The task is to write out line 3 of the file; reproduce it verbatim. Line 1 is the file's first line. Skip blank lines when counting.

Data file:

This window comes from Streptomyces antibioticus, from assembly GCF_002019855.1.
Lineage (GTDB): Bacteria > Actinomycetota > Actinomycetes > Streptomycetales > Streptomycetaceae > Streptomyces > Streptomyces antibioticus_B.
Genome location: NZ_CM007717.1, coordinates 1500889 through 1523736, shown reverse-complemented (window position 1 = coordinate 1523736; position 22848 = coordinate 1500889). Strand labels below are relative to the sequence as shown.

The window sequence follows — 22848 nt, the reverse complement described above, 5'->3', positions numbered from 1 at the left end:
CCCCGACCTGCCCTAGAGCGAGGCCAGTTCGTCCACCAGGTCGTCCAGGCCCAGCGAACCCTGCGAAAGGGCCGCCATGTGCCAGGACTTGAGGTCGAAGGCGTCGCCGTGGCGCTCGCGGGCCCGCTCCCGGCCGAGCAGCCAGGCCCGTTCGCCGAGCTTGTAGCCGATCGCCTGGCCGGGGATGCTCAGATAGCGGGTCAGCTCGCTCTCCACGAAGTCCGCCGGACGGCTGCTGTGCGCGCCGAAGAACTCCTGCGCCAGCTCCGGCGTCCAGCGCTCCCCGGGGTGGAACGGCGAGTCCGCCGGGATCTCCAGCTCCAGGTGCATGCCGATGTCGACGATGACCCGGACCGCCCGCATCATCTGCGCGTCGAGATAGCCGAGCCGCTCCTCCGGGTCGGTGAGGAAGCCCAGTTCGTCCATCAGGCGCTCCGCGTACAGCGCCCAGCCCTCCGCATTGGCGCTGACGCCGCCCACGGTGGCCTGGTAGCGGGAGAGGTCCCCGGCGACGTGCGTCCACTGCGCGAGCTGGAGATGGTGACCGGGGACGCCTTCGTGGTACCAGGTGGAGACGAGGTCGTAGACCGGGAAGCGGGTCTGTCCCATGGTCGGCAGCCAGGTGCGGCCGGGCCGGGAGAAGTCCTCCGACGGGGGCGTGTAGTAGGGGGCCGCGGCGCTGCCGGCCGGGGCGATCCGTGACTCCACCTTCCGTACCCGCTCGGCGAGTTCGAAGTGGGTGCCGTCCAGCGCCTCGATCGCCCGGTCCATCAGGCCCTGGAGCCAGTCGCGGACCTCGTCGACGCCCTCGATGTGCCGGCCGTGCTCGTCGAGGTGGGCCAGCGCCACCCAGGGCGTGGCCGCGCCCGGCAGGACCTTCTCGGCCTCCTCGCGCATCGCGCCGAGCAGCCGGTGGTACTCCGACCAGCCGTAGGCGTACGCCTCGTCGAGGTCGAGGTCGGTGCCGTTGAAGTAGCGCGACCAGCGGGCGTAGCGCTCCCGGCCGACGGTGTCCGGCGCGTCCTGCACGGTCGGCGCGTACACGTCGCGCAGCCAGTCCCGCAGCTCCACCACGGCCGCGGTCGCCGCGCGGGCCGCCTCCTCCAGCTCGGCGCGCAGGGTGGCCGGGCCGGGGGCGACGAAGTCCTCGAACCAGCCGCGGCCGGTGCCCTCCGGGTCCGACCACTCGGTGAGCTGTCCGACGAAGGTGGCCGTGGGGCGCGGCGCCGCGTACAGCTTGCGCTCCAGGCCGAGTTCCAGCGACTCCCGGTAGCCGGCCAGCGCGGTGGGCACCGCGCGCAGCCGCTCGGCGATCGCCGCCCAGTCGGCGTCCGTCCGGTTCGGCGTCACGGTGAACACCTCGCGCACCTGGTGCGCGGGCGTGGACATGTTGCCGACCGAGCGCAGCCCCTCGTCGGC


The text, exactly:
Genome location: NZ_CM007717.1, coordinates 1500889 through 1523736, shown reverse-complemented (window position 1 = coordinate 1523736; position 22848 = coordinate 1500889). Strand labels below are relative to the sequence as shown.